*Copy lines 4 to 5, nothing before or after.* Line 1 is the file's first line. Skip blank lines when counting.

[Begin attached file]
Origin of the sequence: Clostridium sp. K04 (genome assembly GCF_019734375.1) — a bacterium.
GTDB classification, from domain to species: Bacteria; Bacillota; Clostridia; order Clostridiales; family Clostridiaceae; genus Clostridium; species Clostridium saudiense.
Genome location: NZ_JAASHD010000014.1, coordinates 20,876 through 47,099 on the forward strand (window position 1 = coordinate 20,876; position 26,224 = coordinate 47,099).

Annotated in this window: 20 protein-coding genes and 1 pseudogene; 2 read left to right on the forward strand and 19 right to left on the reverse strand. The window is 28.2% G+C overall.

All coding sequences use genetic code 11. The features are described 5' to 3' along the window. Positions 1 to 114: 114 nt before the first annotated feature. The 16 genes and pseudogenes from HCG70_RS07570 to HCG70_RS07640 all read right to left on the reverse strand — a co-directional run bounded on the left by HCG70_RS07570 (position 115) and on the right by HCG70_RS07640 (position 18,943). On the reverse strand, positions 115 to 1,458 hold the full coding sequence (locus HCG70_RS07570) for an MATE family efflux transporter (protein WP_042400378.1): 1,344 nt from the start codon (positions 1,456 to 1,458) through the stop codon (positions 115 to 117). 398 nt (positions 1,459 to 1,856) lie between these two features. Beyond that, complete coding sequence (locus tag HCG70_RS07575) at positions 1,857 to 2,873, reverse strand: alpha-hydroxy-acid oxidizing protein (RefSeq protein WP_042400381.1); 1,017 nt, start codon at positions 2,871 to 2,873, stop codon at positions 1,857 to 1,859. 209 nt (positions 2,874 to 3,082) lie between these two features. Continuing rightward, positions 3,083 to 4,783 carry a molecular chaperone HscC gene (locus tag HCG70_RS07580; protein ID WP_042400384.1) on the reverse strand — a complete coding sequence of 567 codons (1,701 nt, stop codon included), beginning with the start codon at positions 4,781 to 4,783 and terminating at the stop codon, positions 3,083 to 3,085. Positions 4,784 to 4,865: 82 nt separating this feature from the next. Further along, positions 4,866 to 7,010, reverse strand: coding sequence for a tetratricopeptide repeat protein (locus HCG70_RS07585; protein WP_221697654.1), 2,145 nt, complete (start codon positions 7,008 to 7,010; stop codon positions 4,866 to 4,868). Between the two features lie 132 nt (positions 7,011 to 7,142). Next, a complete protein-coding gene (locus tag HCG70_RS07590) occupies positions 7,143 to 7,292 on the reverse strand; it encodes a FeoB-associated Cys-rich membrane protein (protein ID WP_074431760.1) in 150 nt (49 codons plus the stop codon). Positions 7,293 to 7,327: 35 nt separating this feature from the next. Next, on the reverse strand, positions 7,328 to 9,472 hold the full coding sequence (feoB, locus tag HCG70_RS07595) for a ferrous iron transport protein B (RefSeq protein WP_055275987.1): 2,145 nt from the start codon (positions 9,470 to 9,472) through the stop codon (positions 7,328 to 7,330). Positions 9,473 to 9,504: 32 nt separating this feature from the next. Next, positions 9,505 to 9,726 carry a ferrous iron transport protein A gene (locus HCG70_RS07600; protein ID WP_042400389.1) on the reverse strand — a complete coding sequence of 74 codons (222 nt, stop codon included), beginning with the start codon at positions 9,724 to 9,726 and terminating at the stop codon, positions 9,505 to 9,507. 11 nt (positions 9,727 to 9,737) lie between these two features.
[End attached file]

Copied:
Annotated in this window: 20 protein-coding genes and 1 pseudogene; 2 read left to right on the forward strand and 19 right to left on the reverse strand. The window is 28.2% G+C overall.

All coding sequences use genetic code 11. The features are described 5' to 3' along the window. Positions 1 to 114: 114 nt before the first annotated feature. The 16 genes and pseudogenes from HCG70_RS07570 to HCG70_RS07640 all read right to left on the reverse strand — a co-directional run bounded on the left by HCG70_RS07570 (position 115) and on the right by HCG70_RS07640 (position 18,943). On the reverse strand, positions 115 to 1,458 hold the full coding sequence (locus HCG70_RS07570) for an MATE family efflux transporter (protein WP_042400378.1): 1,344 nt from the start codon (positions 1,456 to 1,458) through the stop codon (positions 115 to 117). 398 nt (positions 1,459 to 1,856) lie between these two features. Beyond that, complete coding sequence (locus tag HCG70_RS07575) at positions 1,857 to 2,873, reverse strand: alpha-hydroxy-acid oxidizing protein (RefSeq protein WP_042400381.1); 1,017 nt, start codon at positions 2,871 to 2,873, stop codon at positions 1,857 to 1,859. 209 nt (positions 2,874 to 3,082) lie between these two features. Continuing rightward, positions 3,083 to 4,783 carry a molecular chaperone HscC gene (locus tag HCG70_RS07580; protein ID WP_042400384.1) on the reverse strand — a complete coding sequence of 567 codons (1,701 nt, stop codon included), beginning with the start codon at positions 4,781 to 4,783 and terminating at the stop codon, positions 3,083 to 3,085. Positions 4,784 to 4,865: 82 nt separating this feature from the next. Further along, positions 4,866 to 7,010, reverse strand: coding sequence for a tetratricopeptide repeat protein (locus HCG70_RS07585; protein WP_221697654.1), 2,145 nt, complete (start codon positions 7,008 to 7,010; stop codon positions 4,866 to 4,868). Between the two features lie 132 nt (positions 7,011 to 7,142). Next, a complete protein-coding gene (locus tag HCG70_RS07590) occupies positions 7,143 to 7,292 on the reverse strand; it encodes a FeoB-associated Cys-rich membrane protein (protein ID WP_074431760.1) in 150 nt (49 codons plus the stop codon). Positions 7,293 to 7,327: 35 nt separating this feature from the next. Next, on the reverse strand, positions 7,328 to 9,472 hold the full coding sequence (feoB, locus tag HCG70_RS07595) for a ferrous iron transport protein B (RefSeq protein WP_055275987.1): 2,145 nt from the start codon (positions 9,470 to 9,472) through the stop codon (positions 7,328 to 7,330). Positions 9,473 to 9,504: 32 nt separating this feature from the next. Next, positions 9,505 to 9,726 carry a ferrous iron transport protein A gene (locus HCG70_RS07600; protein ID WP_042400389.1) on the reverse strand — a complete coding sequence of 74 codons (222 nt, stop codon included), beginning with the start codon at positions 9,724 to 9,726 and terminating at the stop codon, positions 9,505 to 9,507. 11 nt (positions 9,727 to 9,737) lie between these two features.